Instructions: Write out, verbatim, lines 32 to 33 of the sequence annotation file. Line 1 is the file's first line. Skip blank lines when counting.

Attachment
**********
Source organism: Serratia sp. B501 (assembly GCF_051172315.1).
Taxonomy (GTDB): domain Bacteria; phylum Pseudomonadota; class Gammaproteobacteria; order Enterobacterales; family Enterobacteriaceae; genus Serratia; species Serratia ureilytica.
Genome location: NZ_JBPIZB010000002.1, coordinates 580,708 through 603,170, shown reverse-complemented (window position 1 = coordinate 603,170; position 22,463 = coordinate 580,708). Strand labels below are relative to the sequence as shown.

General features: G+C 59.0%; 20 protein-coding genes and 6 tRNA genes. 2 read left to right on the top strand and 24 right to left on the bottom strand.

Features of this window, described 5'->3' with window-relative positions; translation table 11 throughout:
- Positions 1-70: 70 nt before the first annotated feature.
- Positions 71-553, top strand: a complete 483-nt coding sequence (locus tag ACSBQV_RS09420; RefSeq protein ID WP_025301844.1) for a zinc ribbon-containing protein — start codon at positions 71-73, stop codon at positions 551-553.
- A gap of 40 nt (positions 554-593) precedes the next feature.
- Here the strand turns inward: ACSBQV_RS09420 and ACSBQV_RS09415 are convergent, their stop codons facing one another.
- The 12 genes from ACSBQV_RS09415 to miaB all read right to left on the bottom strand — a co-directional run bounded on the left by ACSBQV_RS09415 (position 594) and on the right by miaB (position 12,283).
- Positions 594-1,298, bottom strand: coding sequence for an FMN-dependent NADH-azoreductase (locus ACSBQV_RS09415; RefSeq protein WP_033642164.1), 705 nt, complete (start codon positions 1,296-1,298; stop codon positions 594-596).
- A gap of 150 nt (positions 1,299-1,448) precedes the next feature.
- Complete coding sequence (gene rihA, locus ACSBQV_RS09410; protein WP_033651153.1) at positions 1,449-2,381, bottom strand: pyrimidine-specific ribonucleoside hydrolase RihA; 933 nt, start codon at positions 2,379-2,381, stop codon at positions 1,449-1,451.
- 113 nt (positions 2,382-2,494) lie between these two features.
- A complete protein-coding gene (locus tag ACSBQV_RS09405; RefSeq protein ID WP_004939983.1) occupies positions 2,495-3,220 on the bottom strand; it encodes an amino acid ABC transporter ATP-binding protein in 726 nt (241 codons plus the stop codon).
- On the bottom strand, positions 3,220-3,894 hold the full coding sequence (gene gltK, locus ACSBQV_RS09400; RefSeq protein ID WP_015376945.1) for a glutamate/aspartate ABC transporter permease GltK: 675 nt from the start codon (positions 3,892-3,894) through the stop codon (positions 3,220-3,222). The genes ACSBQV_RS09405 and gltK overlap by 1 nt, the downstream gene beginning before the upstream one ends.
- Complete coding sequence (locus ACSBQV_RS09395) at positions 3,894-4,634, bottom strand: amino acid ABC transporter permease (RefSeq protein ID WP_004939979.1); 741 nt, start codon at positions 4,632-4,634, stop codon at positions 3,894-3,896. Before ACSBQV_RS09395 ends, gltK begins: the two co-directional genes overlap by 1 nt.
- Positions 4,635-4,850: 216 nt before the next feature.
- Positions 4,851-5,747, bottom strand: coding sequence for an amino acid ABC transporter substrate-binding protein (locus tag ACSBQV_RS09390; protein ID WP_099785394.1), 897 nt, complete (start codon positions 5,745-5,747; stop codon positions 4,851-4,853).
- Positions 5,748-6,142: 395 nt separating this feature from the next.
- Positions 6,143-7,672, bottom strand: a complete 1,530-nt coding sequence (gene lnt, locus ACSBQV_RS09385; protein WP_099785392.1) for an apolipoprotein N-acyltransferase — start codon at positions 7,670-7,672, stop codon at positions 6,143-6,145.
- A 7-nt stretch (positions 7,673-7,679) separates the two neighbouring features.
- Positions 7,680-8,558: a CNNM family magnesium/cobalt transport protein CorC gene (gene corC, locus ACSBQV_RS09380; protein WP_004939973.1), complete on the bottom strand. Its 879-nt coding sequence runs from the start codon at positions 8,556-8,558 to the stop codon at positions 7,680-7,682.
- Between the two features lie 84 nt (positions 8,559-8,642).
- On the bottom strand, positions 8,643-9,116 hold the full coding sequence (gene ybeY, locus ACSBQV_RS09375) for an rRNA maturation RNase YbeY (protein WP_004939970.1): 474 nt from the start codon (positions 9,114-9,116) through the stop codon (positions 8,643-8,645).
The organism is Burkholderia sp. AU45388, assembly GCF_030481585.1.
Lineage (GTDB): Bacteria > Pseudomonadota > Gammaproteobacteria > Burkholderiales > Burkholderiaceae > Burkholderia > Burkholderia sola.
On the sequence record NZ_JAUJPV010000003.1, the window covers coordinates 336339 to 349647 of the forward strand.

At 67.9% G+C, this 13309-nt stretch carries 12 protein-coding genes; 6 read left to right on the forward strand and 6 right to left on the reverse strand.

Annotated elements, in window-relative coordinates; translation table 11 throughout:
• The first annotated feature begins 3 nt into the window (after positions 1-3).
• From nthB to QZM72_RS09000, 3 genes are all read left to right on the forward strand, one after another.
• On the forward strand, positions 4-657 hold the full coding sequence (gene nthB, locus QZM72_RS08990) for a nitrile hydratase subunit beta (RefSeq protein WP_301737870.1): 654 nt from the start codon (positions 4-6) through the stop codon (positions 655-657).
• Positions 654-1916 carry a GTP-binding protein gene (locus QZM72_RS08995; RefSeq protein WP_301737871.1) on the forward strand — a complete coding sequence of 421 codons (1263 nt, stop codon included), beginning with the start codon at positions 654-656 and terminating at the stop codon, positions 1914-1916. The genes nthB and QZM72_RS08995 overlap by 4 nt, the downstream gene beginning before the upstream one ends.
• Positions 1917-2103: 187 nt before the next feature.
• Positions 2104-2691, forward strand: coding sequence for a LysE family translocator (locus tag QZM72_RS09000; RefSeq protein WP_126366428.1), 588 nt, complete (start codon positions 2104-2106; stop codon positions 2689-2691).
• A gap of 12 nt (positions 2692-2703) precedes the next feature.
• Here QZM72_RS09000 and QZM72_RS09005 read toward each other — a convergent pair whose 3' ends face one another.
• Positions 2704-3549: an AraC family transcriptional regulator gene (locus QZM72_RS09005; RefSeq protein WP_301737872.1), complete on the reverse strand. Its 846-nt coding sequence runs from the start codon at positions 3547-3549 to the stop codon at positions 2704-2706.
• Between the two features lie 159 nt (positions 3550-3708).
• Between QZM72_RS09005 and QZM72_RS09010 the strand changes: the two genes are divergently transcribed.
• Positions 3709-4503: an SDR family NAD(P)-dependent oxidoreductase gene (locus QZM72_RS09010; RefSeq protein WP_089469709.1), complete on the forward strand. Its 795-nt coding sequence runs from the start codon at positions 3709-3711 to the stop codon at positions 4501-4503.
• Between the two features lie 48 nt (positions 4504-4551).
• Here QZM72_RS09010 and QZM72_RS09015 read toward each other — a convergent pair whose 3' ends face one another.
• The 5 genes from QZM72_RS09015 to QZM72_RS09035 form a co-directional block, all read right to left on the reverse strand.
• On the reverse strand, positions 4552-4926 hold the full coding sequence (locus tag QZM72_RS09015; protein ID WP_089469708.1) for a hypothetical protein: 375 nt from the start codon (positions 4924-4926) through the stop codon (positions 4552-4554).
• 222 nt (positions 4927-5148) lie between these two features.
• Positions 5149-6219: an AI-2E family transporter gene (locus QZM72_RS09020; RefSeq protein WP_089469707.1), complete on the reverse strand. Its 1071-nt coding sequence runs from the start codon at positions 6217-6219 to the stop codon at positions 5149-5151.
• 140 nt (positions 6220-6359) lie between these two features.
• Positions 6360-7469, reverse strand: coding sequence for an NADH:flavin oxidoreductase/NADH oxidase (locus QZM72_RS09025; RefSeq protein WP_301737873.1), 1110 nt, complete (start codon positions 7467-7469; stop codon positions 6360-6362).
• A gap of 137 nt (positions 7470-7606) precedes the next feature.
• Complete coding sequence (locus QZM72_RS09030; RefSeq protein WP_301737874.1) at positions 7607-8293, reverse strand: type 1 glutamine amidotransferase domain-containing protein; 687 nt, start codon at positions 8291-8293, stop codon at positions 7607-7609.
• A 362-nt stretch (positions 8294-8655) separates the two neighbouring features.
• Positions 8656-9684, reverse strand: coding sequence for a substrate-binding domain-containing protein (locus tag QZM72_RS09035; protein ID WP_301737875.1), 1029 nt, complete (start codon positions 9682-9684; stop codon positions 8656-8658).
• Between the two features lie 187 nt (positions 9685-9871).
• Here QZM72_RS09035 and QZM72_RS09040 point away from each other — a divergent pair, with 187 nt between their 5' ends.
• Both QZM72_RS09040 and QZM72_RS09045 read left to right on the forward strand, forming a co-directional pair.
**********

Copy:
• From nthB to QZM72_RS09000, 3 genes are all read left to right on the forward strand, one after another.
• On the forward strand, positions 4-657 hold the full coding sequence (gene nthB, locus QZM72_RS08990) for a nitrile hydratase subunit beta (RefSeq protein WP_301737870.1): 654 nt from the start codon (positions 4-6) through the stop codon (positions 655-657).